Airflow cooling  of the IIsi PSU is very different and yet the same as the Q605/LC, so you shouldn't need need to do anything even close to that crazy. In the stock PSU, air is drawn in from the top vents and moseys out the perforations on both sides of the can in a far more direct manner than the pizza boxen. The exhaust fan at the back does all the work. Depending upon the config of the components inside your PSU of choice a few options are open, so to speak.

Ducting the exhaust air from FlexATX might be done via the air inlet atop the IIsi's stock PSU. Flip the PSU in the mockup above so the PCB is on the bottom and the white area defines empty cubic to be used as a ducted airway vent. There might be so little heat generated at IIsi output to simply blow it out the front to head on out the back as is the heat from the stock PSU.

Airflow for FlexATX is VERY dependent on a front to back (or back to front) direction for properly cooling the components inside and across the heatsinks of the worst offenders. Worst case scenario has a FlexATX can overlapping the front third of the IIsi can's slots on top. That's no biggie as the remaining area probably exceeds that of the slots on the passive end of the FlexATX can.

Whatever, just thought I'd add some ancient IIsi info to go with the IIcx form factor stuff.

 

superjer2000

Well-known member
I have put a number of the modular seasonic into various machines (se/30, IIci, IIsi) and plan to do a Mac II at some point.  I find the hardest part is figuring out how to mount the PSU into the doner case. I have all of the molex connectors and the pin removal tool that makes this fairly straight.  For soft power, I just build little inverter boards that are added inline with the PSU cable.  See this thread for more information:




 

Trash80toHP_Mini

NIGHT STALKER
I'm really liking what I see in that SeaSonic PSU! What are the dimensions of the PCB?

Seasonic-PSU-02.jpg

It looks much shorter and easier to use than the one I have in hand. I'd still mount it in the IIsi can backwards from the way you have it set up. Possibly doing it upside down from the case bottom with standoffs or suspend it from the lid, depending on component heights at front and back. Love the cabling connector, so easy! That would be at the rear hooked via adapter board to the stock IIsi connector assembly.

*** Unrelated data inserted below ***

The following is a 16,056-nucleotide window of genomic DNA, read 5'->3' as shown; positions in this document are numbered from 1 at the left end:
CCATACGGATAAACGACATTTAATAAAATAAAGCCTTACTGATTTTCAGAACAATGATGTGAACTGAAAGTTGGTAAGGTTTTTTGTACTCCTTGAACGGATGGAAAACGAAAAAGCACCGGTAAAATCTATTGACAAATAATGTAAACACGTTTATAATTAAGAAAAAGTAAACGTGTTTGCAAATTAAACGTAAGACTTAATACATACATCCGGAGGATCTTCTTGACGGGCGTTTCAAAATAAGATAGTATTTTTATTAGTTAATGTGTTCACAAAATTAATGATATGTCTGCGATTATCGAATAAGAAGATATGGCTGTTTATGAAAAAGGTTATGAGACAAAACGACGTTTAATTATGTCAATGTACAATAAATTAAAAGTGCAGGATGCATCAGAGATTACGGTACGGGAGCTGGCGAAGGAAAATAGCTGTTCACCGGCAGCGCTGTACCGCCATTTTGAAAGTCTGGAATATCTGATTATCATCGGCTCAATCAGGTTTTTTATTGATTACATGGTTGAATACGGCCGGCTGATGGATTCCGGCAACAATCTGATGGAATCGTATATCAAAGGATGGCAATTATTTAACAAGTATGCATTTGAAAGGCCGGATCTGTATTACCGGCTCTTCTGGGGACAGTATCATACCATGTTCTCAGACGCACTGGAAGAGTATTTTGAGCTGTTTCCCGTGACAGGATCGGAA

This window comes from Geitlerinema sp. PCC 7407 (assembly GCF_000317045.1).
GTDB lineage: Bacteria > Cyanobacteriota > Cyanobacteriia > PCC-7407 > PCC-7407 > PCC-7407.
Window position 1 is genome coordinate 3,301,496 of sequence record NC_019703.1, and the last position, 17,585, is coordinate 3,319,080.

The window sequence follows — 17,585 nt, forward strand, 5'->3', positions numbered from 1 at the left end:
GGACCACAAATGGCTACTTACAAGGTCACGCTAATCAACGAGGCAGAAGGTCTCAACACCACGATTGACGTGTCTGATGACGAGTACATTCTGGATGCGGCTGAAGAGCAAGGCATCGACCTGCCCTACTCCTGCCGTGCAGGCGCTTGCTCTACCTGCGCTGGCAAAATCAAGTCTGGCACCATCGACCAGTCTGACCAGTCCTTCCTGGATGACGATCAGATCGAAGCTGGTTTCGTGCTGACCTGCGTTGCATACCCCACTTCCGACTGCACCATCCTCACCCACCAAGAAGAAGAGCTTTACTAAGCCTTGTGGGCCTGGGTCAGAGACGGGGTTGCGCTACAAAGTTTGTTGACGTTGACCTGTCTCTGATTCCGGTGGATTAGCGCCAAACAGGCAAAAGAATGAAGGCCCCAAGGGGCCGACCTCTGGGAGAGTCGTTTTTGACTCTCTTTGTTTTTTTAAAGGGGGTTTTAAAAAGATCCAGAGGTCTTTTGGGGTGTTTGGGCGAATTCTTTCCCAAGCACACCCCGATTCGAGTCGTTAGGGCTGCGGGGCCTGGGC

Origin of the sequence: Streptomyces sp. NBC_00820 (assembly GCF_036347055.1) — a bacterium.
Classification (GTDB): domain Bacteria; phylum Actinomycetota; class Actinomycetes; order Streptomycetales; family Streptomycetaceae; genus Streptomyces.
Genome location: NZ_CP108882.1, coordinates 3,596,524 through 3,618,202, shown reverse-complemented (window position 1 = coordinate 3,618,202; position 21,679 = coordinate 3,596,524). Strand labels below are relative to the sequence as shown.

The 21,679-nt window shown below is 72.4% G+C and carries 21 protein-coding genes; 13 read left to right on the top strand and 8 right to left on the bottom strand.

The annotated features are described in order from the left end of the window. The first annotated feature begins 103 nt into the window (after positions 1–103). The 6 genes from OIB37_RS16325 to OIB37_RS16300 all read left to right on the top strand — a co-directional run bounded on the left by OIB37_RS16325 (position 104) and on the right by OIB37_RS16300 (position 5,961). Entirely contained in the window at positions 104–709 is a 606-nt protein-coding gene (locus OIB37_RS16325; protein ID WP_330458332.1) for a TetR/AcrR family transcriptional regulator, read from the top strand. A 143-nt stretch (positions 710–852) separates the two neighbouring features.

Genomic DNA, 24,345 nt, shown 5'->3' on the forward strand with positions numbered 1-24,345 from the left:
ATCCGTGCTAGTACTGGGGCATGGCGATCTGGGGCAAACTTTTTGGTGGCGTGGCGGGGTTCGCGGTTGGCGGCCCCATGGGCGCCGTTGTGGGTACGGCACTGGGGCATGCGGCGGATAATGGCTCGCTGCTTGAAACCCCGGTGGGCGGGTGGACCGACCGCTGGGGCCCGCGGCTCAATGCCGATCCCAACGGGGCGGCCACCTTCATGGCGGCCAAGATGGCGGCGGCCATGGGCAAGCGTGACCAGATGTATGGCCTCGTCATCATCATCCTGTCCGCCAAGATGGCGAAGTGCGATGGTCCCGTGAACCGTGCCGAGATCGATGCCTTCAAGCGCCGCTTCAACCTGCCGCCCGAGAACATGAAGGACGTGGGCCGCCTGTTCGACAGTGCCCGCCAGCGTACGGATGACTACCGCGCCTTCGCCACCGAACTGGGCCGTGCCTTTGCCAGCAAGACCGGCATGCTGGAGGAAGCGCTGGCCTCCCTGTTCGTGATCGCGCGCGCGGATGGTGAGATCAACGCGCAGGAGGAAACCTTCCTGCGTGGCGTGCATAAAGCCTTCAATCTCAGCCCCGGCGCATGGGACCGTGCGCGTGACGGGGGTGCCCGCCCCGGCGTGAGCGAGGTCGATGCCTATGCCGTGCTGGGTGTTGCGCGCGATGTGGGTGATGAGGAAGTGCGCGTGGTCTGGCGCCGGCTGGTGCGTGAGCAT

Fan and plug would be removed at the front end with something like a 50mm x 50mm x 10mm fan, though it wouldn't quite cover the entire grating. I'd also have to put a pair of vents in either top or bottom of the IIsi can with a hole saw to match SeaSonic airflow requirements as below.

17-151-211-Z03.jpg.e14a7d528257521f47e72c4808e4d387.jpg


 

JDW

Well-known member
That SEASONIC is small enough to fit even inside the PSU metal case used in an SE or SE/30, as shown in my video here:




But bear in mind the SEASONIC has a fan.  The stock SONY and ASTEC PSUs had no fan, so when the SEASONIC fan kicks in, you will hear it, especially if you have a SCSI2SD instead of a spinning platter HDD, and even more so if you have replaced the SE/30 fan for a quieter one.  It's not loud by any means, but it may be a new sound that annoys some people.

 

blusnowkitty

Well-known member
Getting back on-topic here, good news - the Rev1 boards arrived today! Unfortunately we already have a Rev2 in the works to address some problems we noticed in the Rev1 design (after I had already ordered those, naturally). But anyway, after a couple bodge wires they do work! We'll get the Rev2 boards finalized and ordered soon enough; I'm sending a couple of the Rev1 boards over to @Compgeke for testing and then we'll go from there!

IMG_3983.JPG

IMG_3985.JPG

IMG_3984.JPG

 

Compgeke

Well-known member
Bugs in order of importance: 

1.) The 7404 was connected to 5V and not 5VSB. Does not work as-is, needed a rework wire to connect it to 5VSB.

2.) The 10 pin connector is on the wrong side to correctly fit into a IIsi when using a soldered-to-board connector, instead you'd have to use something like the original wiring from the factory PSU. Not ideal.

3.) Fan connector is the wrong item, it's a size too big. 

Here's the 2nd Revision. Main concern here is the standby LED resistor is very close to the 5VSB LED, however moving it over isn't ideal since there's a bottom trace right below it. It'll still do.

NotFuckedTop.png

 

Trash80toHP_Mini

NIGHT STALKER